Government Budget Cuts for Supported Housing putting Vulnerable People at Risk.
What are the threats to supported housing in the UK?
Ever since the last UK election, local governments have been forced to cut their supported housing budgets year on year. 2014 sees the lowest level of funding for such services seen this century – with alarming predictions for vulnerable people coming from those most involved in their care.
Some groups are protected by law and there is a duty to provide statutory care (older people, those receiving NHS care for mental health problems and those with learning difficulties) but there is a separate funding stream called ‘Supporting People’ which funds supported housing and related services for other vulnerable populations such as those facing eviction and homelessness, young parents, ex-offenders, those suffering domestic violence or problems with addiction. It is this stream that is facing huge cuts again this year.
How will this affect vulnerable people?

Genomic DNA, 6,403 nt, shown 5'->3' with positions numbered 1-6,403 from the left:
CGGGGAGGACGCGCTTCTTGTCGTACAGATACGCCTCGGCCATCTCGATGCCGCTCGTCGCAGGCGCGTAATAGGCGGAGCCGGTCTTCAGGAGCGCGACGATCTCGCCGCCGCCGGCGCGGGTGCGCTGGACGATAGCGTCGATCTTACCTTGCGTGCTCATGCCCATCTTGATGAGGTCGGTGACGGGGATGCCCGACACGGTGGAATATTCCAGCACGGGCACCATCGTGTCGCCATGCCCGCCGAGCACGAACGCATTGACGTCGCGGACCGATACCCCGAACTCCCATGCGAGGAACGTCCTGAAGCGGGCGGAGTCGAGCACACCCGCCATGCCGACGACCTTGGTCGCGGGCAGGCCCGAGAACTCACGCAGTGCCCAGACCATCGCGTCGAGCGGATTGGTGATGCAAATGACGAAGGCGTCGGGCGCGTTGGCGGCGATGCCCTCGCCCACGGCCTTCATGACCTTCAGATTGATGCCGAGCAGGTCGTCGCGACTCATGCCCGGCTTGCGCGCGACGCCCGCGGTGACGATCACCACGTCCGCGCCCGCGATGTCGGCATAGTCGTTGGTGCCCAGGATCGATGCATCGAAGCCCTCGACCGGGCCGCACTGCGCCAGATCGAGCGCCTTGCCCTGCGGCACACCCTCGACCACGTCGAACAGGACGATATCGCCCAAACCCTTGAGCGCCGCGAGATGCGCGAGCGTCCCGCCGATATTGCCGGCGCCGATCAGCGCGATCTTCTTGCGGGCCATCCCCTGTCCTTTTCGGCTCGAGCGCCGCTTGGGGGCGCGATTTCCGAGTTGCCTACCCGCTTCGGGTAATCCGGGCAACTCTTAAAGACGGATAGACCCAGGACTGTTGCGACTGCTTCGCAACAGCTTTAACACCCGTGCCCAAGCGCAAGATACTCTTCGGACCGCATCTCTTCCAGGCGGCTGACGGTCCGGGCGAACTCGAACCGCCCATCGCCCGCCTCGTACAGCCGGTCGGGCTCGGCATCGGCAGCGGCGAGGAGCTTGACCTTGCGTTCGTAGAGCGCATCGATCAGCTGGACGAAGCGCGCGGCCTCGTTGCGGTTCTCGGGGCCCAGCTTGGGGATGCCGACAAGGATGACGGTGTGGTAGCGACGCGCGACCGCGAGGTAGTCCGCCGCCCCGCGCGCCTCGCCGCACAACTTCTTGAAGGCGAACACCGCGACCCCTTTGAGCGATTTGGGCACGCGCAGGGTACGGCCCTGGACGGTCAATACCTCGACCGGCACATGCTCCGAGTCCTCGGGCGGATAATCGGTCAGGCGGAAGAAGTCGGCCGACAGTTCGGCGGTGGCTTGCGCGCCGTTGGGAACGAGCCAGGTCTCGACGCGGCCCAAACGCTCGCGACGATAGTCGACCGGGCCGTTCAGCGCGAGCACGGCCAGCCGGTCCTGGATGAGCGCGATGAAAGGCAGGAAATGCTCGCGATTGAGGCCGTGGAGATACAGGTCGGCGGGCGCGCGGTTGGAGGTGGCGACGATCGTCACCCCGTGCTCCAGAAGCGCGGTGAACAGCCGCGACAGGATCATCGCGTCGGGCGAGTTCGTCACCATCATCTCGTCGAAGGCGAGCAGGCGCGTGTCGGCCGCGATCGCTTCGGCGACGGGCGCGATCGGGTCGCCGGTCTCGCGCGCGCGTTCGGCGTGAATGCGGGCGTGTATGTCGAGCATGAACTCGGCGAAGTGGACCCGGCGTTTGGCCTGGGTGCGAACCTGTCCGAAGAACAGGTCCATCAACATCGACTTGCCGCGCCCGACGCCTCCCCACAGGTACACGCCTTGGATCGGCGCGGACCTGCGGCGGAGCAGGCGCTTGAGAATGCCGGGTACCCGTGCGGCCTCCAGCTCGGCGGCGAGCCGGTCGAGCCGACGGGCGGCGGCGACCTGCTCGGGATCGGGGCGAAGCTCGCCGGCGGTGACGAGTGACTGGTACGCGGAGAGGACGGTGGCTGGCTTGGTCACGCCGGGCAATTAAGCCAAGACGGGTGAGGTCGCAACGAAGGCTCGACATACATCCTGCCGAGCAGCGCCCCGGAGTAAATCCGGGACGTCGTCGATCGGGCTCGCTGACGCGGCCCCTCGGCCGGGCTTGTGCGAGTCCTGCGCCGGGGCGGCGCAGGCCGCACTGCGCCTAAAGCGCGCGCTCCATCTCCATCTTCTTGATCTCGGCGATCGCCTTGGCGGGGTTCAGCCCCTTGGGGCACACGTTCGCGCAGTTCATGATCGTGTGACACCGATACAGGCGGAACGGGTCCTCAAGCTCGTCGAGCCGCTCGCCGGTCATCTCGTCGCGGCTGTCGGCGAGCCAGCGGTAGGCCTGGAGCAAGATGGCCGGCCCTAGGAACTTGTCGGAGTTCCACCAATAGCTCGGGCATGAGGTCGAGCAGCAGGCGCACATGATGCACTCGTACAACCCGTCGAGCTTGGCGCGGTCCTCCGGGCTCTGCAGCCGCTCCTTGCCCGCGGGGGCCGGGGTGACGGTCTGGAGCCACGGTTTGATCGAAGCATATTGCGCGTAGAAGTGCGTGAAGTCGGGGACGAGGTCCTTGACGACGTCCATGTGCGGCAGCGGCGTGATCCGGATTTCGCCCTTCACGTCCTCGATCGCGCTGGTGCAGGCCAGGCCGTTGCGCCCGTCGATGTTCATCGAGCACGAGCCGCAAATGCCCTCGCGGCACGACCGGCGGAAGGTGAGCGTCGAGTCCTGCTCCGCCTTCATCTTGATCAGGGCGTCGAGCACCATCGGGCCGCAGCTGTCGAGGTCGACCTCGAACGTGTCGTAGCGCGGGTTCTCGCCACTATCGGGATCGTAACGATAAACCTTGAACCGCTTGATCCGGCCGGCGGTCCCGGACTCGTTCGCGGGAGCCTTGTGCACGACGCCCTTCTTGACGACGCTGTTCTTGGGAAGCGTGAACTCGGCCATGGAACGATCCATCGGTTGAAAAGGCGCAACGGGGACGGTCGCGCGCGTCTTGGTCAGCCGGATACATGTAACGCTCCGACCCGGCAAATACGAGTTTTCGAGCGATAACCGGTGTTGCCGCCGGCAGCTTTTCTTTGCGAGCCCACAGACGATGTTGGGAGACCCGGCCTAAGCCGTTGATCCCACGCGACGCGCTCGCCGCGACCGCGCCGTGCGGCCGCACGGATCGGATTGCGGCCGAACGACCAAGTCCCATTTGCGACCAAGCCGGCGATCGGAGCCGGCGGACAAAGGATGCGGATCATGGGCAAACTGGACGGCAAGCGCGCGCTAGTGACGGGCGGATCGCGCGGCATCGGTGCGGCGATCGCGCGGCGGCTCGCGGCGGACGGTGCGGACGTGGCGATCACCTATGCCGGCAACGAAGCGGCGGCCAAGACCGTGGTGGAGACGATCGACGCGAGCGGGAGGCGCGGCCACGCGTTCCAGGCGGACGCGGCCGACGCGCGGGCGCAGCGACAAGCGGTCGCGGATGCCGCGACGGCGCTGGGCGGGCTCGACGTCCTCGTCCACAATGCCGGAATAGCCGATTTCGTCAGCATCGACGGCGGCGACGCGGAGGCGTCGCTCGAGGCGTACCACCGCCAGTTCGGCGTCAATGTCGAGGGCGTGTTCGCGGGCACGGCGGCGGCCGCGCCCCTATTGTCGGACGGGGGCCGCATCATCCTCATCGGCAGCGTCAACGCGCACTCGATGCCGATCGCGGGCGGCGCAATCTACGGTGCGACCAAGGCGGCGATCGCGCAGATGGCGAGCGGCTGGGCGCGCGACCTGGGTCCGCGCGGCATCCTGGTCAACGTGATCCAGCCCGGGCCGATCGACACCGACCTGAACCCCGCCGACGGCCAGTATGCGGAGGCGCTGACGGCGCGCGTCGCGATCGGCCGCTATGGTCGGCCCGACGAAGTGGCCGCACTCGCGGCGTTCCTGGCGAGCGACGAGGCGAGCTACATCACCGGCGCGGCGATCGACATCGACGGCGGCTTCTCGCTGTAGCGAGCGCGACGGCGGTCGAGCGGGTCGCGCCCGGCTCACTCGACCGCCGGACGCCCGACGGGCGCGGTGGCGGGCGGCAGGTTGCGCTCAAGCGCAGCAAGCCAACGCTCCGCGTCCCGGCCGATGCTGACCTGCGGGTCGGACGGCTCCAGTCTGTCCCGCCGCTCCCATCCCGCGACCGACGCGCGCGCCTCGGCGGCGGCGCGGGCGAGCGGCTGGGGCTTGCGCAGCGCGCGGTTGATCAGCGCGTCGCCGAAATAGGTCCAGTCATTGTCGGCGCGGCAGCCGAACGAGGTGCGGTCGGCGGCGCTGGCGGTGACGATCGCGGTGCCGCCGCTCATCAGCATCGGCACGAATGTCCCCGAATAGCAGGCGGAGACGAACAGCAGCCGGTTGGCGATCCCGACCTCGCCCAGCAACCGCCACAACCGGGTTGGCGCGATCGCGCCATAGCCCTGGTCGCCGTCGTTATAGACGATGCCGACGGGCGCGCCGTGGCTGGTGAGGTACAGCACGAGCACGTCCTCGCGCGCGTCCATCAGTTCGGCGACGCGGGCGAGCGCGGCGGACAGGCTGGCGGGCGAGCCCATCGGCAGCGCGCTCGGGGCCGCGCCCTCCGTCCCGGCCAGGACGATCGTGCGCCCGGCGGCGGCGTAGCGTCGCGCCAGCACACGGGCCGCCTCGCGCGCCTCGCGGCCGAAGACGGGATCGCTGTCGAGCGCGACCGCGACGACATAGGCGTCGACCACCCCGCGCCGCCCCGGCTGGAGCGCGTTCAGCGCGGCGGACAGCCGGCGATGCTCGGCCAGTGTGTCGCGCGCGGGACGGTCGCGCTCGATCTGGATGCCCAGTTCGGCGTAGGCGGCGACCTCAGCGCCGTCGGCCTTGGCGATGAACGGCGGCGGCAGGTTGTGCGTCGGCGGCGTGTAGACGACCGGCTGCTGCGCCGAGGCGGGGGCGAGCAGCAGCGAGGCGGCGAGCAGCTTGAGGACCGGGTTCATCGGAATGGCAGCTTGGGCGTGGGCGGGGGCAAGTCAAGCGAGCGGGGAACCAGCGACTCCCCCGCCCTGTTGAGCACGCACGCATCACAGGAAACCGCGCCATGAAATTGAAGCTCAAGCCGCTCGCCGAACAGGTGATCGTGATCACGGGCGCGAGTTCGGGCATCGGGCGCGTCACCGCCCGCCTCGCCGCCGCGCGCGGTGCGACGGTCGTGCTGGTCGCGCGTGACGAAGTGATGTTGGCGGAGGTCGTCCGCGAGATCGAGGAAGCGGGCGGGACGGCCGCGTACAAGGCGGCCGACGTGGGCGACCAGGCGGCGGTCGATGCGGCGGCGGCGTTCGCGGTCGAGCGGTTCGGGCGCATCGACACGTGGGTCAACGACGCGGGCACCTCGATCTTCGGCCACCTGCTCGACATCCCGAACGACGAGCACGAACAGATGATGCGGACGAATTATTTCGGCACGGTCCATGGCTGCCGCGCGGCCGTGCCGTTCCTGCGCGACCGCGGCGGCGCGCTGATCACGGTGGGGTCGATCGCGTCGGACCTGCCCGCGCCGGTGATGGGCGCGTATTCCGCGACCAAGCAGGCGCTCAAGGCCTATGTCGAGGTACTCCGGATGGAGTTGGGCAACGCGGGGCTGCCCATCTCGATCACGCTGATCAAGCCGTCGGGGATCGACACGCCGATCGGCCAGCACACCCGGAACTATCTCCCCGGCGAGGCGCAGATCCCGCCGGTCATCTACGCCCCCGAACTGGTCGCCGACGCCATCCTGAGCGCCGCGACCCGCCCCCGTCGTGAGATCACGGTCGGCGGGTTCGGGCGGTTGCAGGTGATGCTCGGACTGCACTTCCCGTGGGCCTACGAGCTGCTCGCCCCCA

A noticeable difference is a dramatic reduction in the number of wardens working to support those living in community housing. Wardens provide help in understanding bills and benefits, provide regular visits or phone calls, assist with arranging medical appointments and arrange group social activities and shopping opportunities. Charities fear that this could lead to increased debt problems, crime and homeless as well as vastly increasing the number of people suffering loneliness and social isolation.
Devon County Council are being particularly vocal in their fight against these cuts (http://www.bbc.co.uk/news/uk-england-devon-27849772) as they are being forced to close day centres and reduce community transport services. Elsewhere, The Guardian reports that in Nottinghamshire, hostels and specialist housing support services are being decommissioned (http://www.theguardian.com/society/patrick-butler-cuts-blog/2013/nov/22/homlessness-cuts-the-slow-paingul-demise-of-supported-housing).
In a climate in which debt and homelessness is growing, mental health services are being reduced and the population is aging, cuts to supported housing budgets will cause even more problems in the future. It is a sector that should be growing, not shrinking.